I want to take a moment to reflect on the word beautiful and what it means to me.

I like beautiful things.

But sometimes I feel guilty for liking beautiful things.

The guilt comes from a few places.

It comes from me when I judge myself for placing vanity above other virtues like functionality, practicality, or conceptual depth.

It comes from others when they classify a piece of work as aesthetically pleasing but not conceptually sound.

It comes from four years of design school where every work had to be accompanied by a paragraph explaining why.

Robert Ryman, installation view, Dia:Beacon.
Robert Ryman, installation view, Dia:Beacon.

I recently went to the MoMA and realized there are really two ways to visit a museum.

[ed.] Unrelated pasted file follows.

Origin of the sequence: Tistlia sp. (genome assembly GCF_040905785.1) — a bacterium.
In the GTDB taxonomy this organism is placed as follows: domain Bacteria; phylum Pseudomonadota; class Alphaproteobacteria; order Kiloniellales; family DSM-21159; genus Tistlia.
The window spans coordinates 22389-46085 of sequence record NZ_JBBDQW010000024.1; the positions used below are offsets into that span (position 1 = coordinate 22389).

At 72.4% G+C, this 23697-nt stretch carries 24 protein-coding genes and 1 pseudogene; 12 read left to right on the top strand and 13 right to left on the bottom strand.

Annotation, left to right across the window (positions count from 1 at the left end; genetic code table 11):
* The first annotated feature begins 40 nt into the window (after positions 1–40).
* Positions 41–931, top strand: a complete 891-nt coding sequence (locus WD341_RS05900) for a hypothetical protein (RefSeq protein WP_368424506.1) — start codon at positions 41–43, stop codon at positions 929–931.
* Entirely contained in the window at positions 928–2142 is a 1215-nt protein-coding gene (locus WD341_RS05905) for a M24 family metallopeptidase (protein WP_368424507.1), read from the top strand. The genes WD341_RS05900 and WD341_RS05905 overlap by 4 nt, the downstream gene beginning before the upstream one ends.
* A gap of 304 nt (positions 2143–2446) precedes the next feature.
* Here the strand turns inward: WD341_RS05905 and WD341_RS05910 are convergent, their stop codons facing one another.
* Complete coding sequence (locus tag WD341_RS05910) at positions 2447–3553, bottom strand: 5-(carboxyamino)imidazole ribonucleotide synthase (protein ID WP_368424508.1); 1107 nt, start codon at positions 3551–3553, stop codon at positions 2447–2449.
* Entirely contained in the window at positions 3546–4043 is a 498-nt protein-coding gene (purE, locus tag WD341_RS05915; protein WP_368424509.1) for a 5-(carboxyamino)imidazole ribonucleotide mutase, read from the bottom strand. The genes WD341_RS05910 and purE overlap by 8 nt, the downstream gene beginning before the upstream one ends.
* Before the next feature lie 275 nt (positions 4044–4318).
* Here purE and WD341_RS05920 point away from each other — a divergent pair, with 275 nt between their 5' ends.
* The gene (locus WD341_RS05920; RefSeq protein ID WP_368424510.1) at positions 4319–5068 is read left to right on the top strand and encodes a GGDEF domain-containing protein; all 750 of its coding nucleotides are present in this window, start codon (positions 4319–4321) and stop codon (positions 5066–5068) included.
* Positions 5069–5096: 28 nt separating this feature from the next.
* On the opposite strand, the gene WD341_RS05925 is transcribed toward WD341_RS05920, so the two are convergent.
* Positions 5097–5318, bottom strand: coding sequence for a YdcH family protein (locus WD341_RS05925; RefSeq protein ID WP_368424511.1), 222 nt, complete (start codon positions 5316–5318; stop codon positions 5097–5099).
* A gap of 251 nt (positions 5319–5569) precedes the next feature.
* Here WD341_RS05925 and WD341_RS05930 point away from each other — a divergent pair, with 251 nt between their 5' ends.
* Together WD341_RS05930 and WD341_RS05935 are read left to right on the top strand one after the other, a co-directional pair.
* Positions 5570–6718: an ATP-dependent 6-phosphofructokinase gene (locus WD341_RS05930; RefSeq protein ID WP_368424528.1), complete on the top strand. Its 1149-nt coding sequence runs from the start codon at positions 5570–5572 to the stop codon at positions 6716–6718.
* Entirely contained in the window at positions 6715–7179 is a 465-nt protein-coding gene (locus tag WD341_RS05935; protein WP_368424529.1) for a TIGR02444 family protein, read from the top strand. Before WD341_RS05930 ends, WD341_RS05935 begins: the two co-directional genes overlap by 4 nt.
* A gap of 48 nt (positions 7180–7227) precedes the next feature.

You go to try and understand the art. You read every description card, put on those audio guide headphones, and attempt to ascribe meaning to every color and haphazard smear.

Or you go to experience the art as it is. You look at it and notice how it makes you feel. You take note of where it leads your mind and the thoughts it provokes.

When something is beautiful, I don't believe it should require further explanation. It can exist on its own in a vacuum and say everything it needs to say.

Of course, there are times when beauty is not enough.

An advertisement needs to sell a product.

An editorial illustration must reflect the thesis of its accompanying article.

A floppy disk icon must communicate "save".

But if you don't have those requirements.

Beauty is enough.